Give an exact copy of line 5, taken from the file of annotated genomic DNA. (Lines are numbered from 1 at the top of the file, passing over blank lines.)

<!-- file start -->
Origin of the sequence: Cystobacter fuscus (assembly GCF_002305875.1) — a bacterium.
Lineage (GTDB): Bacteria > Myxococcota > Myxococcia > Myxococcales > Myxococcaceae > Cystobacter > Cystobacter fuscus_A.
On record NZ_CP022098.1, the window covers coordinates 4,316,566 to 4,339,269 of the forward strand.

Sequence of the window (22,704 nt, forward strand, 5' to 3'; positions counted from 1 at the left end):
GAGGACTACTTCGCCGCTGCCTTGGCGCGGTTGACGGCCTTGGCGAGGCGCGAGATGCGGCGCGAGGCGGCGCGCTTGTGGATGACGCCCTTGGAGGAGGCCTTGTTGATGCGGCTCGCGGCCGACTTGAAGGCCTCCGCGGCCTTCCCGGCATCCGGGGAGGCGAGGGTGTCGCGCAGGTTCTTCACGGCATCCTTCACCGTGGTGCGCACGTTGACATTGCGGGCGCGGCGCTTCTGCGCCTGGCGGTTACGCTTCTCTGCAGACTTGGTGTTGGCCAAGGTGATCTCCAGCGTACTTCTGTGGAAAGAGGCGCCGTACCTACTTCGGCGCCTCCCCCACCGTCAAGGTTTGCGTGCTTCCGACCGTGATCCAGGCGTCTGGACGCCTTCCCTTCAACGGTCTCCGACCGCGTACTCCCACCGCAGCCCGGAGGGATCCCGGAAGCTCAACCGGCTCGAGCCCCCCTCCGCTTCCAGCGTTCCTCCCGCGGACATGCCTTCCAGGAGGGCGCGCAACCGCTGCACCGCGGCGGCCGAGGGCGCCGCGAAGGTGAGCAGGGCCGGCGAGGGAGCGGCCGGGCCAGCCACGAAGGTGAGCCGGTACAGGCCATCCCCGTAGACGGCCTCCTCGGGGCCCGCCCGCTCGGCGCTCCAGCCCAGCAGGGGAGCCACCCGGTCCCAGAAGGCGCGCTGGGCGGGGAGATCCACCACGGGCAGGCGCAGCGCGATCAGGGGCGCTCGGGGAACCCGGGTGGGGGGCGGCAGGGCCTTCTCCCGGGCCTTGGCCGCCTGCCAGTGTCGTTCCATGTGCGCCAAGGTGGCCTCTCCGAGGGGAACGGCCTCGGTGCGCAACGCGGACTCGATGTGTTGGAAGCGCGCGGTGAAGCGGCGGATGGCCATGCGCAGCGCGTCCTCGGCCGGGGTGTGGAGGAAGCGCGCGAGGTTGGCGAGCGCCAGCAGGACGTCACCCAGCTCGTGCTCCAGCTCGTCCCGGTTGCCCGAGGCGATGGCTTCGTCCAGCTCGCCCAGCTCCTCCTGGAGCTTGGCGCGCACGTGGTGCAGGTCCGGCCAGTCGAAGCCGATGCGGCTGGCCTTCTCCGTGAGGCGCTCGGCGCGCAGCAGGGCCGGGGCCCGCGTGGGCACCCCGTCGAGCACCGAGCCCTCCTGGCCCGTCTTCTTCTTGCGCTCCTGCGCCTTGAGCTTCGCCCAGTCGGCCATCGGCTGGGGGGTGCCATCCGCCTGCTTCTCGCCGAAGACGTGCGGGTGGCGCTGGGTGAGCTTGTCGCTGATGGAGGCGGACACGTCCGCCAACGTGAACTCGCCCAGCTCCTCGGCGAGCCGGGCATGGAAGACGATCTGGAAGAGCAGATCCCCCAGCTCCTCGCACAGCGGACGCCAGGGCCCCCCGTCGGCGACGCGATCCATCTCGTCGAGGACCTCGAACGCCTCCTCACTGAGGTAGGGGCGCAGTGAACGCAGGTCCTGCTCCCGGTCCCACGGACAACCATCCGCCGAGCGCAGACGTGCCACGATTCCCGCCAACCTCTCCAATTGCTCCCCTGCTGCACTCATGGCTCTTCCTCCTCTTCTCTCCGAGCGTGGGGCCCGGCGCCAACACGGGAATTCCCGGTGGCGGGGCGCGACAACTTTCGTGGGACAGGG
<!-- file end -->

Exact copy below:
GAGGACTACTTCGCCGCTGCCTTGGCGCGGTTGACGGCCTTGGCGAGGCGCGAGATGCGGCGCGAGGCGGCGCGCTTGTGGATGACGCCCTTGGAGGAGGCCTTGTTGATGCGGCTCGCGGCCGACTTGAAGGCCTCCGCGGCCTTCCCGGCATCCGGGGAGGCGAGGGTGTCGCGCAGGTTCTTCACGGCATCCTTCACCGTGGTGCGCACGTTGACATTGCGGGCGCGGCGCTTCTGCGCCTGGCGGTTACGCTTCTCTGCAGACTTGGTGTTGGCCAAGGTGATCTCCAGCGTACTTCTGTGGAAAGAGGCGCCGTACCTACTTCGGCGCCTCCCCCACCGTCAAGGTTTGCGTGCTTCCGACCGTGATCCAGGCGTCTGGACGCCTTCCCTTCAACGGTCTCCGACCGCGTACTCCCACCGCAGCCCGGAGGGATCCCGGAAGCTCAACCGGCTCGAGCCCCCCTCCGCTTCCAGCGTTCCTCCCGCGGACATGCCTTCCAGGAGGGCGCGCAACCGCTGCACCGCGGCGGCCGAGGGCGCCGCGAAGGTGAGCAGGGCCGGCGAGGGAGCGGCCGGGCCAGCCACGAAGGTGAGCCGGTACAGGCCATCCCCGTAGACGGCCTCCTCGGGGCCCGCCCGCTCGGCGCTCCAGCCCAGCAGGGGAGCCACCCGGTCCCAGAAGGCGCGCTGGGCGGGGAGATCCACCACGGGCAGGCGCAGCGCGATCAGGGGCGCTCGGGGAACCCGGGTGGGGGGCGGCAGGGCCTTCTCCCGGGCCTTGGCCGCCTGCCAGTGTCGTTCCATGTGCGCCAAGGTGGCCTCTCCGAGGGGAACGGCCTCGGTGCGCAACGCGGACTCGATGTGTTGGAAGCGCGCGGTGAAGCGGCGGATGGCCATGCGCAGCGCGTCCTCGGCCGGGGTGTGGAGGAAGCGCGCGAGGTTGGCGAGCGCCAGCAGGACGTCACCCAGCTCGTGCTCCAGCTCGTCCCGGTTGCCCGAGGCGATGGCTTCGTCCAGCTCGCCCAGCTCCTCCTGGAGCTTGGCGCGCACGTGGTGCAGGTCCGGCCAGTCGAAGCCGATGCGGCTGGCCTTCTCCGTGAGGCGCTCGGCGCGCAGCAGGGCCGGGGCCCGCGTGGGCACCCCGTCGAGCACCGAGCCCTCCTGGCCCGTCTTCTTCTTGCGCTCCTGCGCCTTGAGCTTCGCCCAGTCGGCCATCGGCTGGGGGGTGCCATCCGCCTGCTTCTCGCCGAAGACGTGCGGGTGGCGCTGGGTGAGCTTGTCGCTGATGGAGGCGGACACGTCCGCCAACGTGAACTCGCCCAGCTCCTCGGCGAGCCGGGCATGGAAGACGATCTGGAAGAGCAGATCCCCCAGCTCCTCGCACAGCGGACGCCAGGGCCCCCCGTCGGCGACGCGATCCATCTCGTCGAGGACCTCGAACGCCTCCTCACTGAGGTAGGGGCGCAGTGAACGCAGGTCCTGCTCCCGGTCCCACGGACAACCATCCGCCGAGCGCAGACGTGCCACGATTCCCGCCAACCTCTCCAATTGCTCCCCTGCTGCACTCATGGCTCTTCCTCCTCTTCTCTCCGAGCGTGGGGCCCGGCGCCAACACGGGAATTCCCGGTGGCGGGGCGCGACAACTTTCGTGGGACAGGG